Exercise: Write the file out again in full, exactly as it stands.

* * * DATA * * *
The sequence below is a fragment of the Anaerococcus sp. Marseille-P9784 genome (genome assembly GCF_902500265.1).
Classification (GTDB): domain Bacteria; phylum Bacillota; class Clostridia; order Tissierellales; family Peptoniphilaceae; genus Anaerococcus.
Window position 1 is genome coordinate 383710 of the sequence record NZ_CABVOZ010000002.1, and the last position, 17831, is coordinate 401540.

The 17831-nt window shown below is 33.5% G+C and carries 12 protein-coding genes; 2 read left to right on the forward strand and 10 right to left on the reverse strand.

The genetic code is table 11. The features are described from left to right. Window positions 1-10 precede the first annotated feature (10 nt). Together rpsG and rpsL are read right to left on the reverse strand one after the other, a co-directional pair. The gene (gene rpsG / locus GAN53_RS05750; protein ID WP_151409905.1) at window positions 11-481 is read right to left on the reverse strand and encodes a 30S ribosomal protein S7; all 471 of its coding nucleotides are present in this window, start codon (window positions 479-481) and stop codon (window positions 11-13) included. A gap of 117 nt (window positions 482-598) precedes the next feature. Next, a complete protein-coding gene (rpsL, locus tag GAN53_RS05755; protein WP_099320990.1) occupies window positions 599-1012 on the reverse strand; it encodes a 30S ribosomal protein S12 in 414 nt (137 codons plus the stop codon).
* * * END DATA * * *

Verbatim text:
The sequence below is a fragment of the Anaerococcus sp. Marseille-P9784 genome (genome assembly GCF_902500265.1).
Classification (GTDB): domain Bacteria; phylum Bacillota; class Clostridia; order Tissierellales; family Peptoniphilaceae; genus Anaerococcus.
Window position 1 is genome coordinate 383710 of the sequence record NZ_CABVOZ010000002.1, and the last position, 17831, is coordinate 401540.

The 17831-nt window shown below is 33.5% G+C and carries 12 protein-coding genes; 2 read left to right on the forward strand and 10 right to left on the reverse strand.

The genetic code is table 11. The features are described from left to right. Window positions 1-10 precede the first annotated feature (10 nt). Together rpsG and rpsL are read right to left on the reverse strand one after the other, a co-directional pair. The gene (gene rpsG / locus GAN53_RS05750; protein ID WP_151409905.1) at window positions 11-481 is read right to left on the reverse strand and encodes a 30S ribosomal protein S7; all 471 of its coding nucleotides are present in this window, start codon (window positions 479-481) and stop codon (window positions 11-13) included. A gap of 117 nt (window positions 482-598) precedes the next feature. Next, a complete protein-coding gene (rpsL, locus tag GAN53_RS05755; protein WP_099320990.1) occupies window positions 599-1012 on the reverse strand; it encodes a 30S ribosomal protein S12 in 414 nt (137 codons plus the stop codon).